They want it both ways

by jeremiah18:5-10 23 Replies latest watchtower beliefs

  • DavePerez

    If they state a specific reason (eg theft) when the person hasn't been found guilty in a criminal court of law, they face liability for slander (and are less able to defend against such a suit, as the best defense against slander is truth, and a criminal conviction for the act serves as proof). Elders are not criminal investigators and face liability for stating someone committed a crime (or act, eg adultery) when it hasn't been proven in a court of law.

    It's similar to the principle from employment law: if the employment terms were "at-will" and the employer needs to fire the employee, it's smarter if the employer doesn't give a specific reason for terminating them, just to avoid a wrongful discharge suit. After all, that's the WHOLE POINT of the at-will arrangement: either side can terminate the relationship at their will, but any reason offered can only potentially be used against them to support a claim.

    But practically speaking, for most R&F members, the difference between DF vs DA is pedantic, creating a distinction without a difference: the end effects are the same.

  • wha happened?
    wha happened?

    which again proves this is not a religion, when they deal with ex members like ex employees

  • DavePerez

    Well, i t's a principle straight out of civil law, and all other religions have to follow the same rules when announcing ex-communications, or be sued in court for defamation.

    Show me a religion which DOESN'T do the same, and you'll have found a religion which just likes losing court cases and being slapped with jusgments and/or paying out settlements to ex-members. In fact, it's common practice amongst religions to lower their liability exposure in such ways, so it's a behavior that actually supports that JWs ARE an organized religion (which is a moot question, anyway: no one in the US doubts JWs are a religion, and hence they're entitled to enjoy freedom of worship, just as all other equally-misguided citizens are free to do the same, be it Scientology, Islam, etc).

  • goatshapeddemon

    I dislike that they've combined the statements. For those of us who want to make a point of leaving on our own terms and maybe make people think "why would they disassociate?" this creates a complication. JWs always assume the worst: two married JWs, no longer JWs? They probably engaged in swinging or they did the deed before they got hitched. Because no one would ever, ever just leave "their mother"(ship).

  • Bobcat


    I can see your point from a purely legal standpoint. I think many are dismayed that the Society calls for the R&F to 'suck it up' and endure all the consequenses of their DF policy out of loyalty to Jehovah. But the WT applies no such standard to themselves. They do whatever they want to avoid any 'pain' that DFing might bring to themselves. (Matt 23:4) Thus, they want the R&F to 'understand "DFed" without the Society actually saying "DFed." In fact, the hypocrisy is worse than that. They use the "independant agent" elders as their stooges, whilst making sure that all the paperwork is free of any reference to themselves. They perfectly typify what Jesus said at Matthew 23:25-28.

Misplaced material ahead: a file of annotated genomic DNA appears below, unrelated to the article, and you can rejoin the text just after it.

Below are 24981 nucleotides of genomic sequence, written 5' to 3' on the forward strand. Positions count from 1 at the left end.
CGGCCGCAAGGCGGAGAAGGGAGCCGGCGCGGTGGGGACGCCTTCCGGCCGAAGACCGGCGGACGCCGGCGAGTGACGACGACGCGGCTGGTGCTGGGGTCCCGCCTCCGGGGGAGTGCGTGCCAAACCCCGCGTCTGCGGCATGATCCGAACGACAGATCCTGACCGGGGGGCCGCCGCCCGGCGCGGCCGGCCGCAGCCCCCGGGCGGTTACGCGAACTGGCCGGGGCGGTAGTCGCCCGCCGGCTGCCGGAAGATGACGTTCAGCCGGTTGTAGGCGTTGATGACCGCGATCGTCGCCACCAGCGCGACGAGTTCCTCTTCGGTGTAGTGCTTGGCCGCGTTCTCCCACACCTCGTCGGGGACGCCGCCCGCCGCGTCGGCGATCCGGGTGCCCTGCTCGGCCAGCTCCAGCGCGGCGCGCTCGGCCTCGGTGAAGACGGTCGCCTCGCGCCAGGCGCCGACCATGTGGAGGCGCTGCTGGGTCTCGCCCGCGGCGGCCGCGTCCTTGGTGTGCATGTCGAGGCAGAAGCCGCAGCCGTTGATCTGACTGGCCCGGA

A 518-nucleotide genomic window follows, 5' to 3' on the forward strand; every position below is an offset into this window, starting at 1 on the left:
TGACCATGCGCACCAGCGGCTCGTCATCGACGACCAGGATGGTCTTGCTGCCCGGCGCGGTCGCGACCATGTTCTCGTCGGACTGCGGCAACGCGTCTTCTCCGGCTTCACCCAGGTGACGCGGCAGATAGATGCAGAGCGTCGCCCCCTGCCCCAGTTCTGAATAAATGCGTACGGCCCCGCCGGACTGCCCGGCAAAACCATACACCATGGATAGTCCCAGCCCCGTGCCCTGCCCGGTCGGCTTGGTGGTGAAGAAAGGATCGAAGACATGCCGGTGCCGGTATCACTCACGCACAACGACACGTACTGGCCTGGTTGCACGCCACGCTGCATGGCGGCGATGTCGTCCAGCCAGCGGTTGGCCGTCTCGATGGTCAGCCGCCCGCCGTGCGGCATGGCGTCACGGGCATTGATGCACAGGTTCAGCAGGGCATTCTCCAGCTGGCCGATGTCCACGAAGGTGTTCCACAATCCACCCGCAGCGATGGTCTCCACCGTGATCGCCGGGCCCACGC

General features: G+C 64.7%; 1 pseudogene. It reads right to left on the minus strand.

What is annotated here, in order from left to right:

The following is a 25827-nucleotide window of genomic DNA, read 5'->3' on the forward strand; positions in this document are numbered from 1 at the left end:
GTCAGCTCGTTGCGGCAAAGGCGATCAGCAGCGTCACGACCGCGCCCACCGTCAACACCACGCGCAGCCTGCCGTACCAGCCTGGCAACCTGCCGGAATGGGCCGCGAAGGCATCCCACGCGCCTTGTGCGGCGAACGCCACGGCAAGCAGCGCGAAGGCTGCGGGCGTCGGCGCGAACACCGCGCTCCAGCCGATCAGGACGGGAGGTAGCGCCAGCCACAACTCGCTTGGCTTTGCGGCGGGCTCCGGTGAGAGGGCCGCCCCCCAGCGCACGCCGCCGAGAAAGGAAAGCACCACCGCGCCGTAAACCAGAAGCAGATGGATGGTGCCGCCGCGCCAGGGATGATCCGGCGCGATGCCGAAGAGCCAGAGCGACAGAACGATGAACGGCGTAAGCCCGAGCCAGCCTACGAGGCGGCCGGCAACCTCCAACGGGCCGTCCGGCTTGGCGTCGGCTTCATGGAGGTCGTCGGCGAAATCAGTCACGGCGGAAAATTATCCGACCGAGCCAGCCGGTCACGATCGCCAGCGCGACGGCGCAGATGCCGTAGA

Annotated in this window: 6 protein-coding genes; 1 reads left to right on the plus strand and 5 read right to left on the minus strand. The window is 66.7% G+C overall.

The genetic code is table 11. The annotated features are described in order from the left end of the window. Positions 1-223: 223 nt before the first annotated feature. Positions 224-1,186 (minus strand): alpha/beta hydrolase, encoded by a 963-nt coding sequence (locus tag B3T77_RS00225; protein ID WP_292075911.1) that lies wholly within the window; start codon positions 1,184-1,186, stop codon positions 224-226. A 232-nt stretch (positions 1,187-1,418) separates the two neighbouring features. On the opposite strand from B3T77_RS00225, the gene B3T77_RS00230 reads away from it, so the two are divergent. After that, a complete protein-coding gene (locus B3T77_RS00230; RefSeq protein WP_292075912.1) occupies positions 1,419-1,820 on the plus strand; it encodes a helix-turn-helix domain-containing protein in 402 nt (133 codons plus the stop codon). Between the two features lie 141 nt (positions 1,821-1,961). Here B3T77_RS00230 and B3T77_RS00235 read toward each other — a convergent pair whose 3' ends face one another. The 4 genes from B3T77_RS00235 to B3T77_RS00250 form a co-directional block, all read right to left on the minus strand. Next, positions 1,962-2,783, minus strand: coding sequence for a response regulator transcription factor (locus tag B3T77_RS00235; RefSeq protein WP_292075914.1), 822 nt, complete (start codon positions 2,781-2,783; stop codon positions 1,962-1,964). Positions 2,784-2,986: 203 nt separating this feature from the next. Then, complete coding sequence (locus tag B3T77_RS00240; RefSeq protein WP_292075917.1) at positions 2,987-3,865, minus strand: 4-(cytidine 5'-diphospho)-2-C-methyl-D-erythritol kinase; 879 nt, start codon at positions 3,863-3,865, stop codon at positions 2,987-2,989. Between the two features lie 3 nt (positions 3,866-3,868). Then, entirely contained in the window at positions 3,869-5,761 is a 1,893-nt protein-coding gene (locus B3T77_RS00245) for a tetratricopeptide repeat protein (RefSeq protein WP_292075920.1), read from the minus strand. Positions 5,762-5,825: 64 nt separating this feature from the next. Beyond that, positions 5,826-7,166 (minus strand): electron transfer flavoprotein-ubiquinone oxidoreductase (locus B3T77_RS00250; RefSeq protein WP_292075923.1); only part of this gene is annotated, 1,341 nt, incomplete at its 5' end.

In fact, they've always been this way in many things, not just DFing.

    Take Care and thanks for your view.

  • cobaltcupcake

    Back in the '70s they used to say that someone was disfellowshipped for "conduct unbecoming a Christian." They've really watered it down.

  • GLTirebiter

    It's CYA double-talk, courtesy of the ultimate Governing Body: the WT legal department.

  • happy@last
    [email protected]

    The change was made in the revised OM book, and the CO pointed it out on his visit/checkup with the elders several years ago. Don't remember exactly when, and I don't recall anyone asking why the change.

  • ziddina
    "...Show me a religion which DOESN'T do the same, and you'll have found a religion which just likes losing court cases and being slapped with jusgments and/or paying out settlements to ex-members. ..." Dave Perez, post #68

    Problem is, Dave, MOST religions nowadays do NOT cut off members arbitrarily just because they decide that that particular church - or religion - is not for them...

    Such behavior smacks of the extreme religious partisanship that existed in Ireland in the last two - three centuries, for example.

    What modern religion that wants to exist in harmony with the modern world, would act like an 18th-century despotic theocracy?

  • DavePerez

    Nope, Ziddina: look it up, as it's well-known that most religions DO ex-communicate members as a means of punishment (behavior modification), and it's even been ruled constitutional: the SCOTUS has ruled that the practice is allowed under freedom of association. However, they cannot break OTHER laws (eg defamation laws) and claim it is protected activity under the free association right: freedom to associate doesn't require you to defame those with whom you choose not to associate. And hence the current policy.

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